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First-year students' perception and interpretation of teacher response to their writing: Ten students speak
The primary goal of my study is to explore students’ subjective experience of teacher response to their writing. This study is intended to deepen our understanding of students’ experience of feedback, and provide an opportunity to hear student voices adding to the conversation about what they have found to be most useful in terms of improving their writing. This is a qualitative study, relying primarily on individual interviews and questionnaires to elicit participants’ understanding of teacher feedback and response to student writing. ^ An initial questionnaire about student response to teacher feedback was distributed to 73 students. The results of the questionnaire yielded significant information in terms of how students read teacher feedback, and how they interpret this feedback. I analyzed these 73 initial questionnaires for themes, and then chose 10 students for further in-depth interviews, looking at their writing and their response to/and interpretation of teacher comments. ^ In these interviews the students brought in mid-process and final papers with written teacher comments, and then interpreted these comments. I analyzed themes in these interviews, and looked at whether and how teacher comments affected students’ final drafts. The in-depth interview findings indicated that a surprising number of students do not read the feedback thoroughly or seriously, and of those who do, many misinterpret that feedback, and very few students think of feedback as an exchange or dialogue between a teacher and student. ^ At the end of the study all of the students met together in a focus group to reflect on their experience, to ask questions, and to add their voices to the conversation. ^ Some of the implications of this study suggest that we need to spend more time in class educating students about feedback and response, and that we need to rethink, modify, and experiment with the ways we respond, especially in terms of creating dialogic response. I also suggest areas for further research. ^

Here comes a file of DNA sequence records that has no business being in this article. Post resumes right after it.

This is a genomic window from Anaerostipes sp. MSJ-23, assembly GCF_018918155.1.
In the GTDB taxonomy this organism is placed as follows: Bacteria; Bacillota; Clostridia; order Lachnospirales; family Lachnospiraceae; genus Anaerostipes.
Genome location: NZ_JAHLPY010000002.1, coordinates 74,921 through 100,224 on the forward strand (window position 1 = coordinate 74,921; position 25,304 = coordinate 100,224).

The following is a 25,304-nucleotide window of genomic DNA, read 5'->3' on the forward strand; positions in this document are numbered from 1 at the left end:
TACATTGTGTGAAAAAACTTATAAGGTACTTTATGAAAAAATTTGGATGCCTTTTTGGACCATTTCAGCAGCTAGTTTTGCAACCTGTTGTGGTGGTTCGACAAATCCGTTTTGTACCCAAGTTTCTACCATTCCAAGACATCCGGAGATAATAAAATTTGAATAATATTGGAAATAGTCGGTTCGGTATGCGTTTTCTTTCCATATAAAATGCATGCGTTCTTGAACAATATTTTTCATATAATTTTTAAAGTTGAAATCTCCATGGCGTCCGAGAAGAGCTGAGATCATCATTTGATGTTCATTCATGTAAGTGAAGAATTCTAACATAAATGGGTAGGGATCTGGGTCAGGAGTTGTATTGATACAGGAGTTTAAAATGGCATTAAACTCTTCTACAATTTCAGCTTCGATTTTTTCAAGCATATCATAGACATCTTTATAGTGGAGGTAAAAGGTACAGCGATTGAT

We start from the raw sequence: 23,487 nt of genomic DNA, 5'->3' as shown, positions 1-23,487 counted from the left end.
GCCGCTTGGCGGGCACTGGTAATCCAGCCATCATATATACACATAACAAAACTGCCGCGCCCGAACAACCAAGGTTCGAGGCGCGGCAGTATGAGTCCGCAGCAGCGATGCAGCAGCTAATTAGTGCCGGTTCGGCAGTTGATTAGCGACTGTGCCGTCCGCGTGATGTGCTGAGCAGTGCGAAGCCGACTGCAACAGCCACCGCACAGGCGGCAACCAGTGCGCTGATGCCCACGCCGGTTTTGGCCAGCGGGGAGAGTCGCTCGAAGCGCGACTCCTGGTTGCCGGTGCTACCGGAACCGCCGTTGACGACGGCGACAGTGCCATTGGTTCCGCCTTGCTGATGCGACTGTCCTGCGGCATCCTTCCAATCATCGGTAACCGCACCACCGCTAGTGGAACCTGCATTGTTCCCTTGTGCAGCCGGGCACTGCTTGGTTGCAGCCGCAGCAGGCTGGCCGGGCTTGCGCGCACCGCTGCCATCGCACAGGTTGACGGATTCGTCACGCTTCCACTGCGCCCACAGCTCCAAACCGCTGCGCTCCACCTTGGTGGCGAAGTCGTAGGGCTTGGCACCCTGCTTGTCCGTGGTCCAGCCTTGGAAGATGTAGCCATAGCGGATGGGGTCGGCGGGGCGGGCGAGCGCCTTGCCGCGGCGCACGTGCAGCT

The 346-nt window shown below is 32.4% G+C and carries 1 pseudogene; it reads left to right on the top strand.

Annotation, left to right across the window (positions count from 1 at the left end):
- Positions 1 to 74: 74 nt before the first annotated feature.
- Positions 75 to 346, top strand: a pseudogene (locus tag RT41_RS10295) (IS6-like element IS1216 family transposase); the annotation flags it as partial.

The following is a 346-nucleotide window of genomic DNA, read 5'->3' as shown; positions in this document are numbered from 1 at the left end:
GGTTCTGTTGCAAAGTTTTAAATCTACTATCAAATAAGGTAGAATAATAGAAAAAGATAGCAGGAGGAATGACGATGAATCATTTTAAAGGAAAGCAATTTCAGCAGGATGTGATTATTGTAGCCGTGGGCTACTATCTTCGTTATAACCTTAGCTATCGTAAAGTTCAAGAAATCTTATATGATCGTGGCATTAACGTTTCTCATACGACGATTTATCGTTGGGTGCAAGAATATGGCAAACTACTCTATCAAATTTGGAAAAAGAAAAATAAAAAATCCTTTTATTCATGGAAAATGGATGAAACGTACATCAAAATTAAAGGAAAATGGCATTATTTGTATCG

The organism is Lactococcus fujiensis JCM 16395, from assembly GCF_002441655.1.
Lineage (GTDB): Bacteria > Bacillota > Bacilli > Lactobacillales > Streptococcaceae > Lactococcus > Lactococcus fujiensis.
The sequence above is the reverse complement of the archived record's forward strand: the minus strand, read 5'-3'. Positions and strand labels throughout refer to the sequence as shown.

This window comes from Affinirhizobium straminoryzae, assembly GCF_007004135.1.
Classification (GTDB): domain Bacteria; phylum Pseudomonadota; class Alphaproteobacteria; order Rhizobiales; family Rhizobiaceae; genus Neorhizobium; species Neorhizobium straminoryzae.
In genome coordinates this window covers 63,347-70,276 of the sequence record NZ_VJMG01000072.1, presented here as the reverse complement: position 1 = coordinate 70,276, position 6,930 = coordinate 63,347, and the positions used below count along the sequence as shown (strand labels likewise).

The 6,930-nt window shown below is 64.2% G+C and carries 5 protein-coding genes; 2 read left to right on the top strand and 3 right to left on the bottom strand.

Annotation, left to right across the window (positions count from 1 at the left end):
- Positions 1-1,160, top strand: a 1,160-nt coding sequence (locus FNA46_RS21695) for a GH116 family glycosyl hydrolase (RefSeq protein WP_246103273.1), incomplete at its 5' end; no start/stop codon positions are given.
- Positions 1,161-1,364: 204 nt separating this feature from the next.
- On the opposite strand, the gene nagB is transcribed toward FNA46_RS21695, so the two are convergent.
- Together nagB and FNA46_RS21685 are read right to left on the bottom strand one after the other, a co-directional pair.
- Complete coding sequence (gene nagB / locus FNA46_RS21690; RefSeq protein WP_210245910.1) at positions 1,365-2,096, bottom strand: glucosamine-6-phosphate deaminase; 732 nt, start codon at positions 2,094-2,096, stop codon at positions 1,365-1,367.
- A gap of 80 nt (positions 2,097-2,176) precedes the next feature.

Language, Rhetoric and Composition|Education, Curriculum and Instruction
"First-year students' perception and interpretation of teacher response to their writing: Ten students speak"
(January 1, 2009).
Electronic Doctoral Dissertations for UMass Amherst.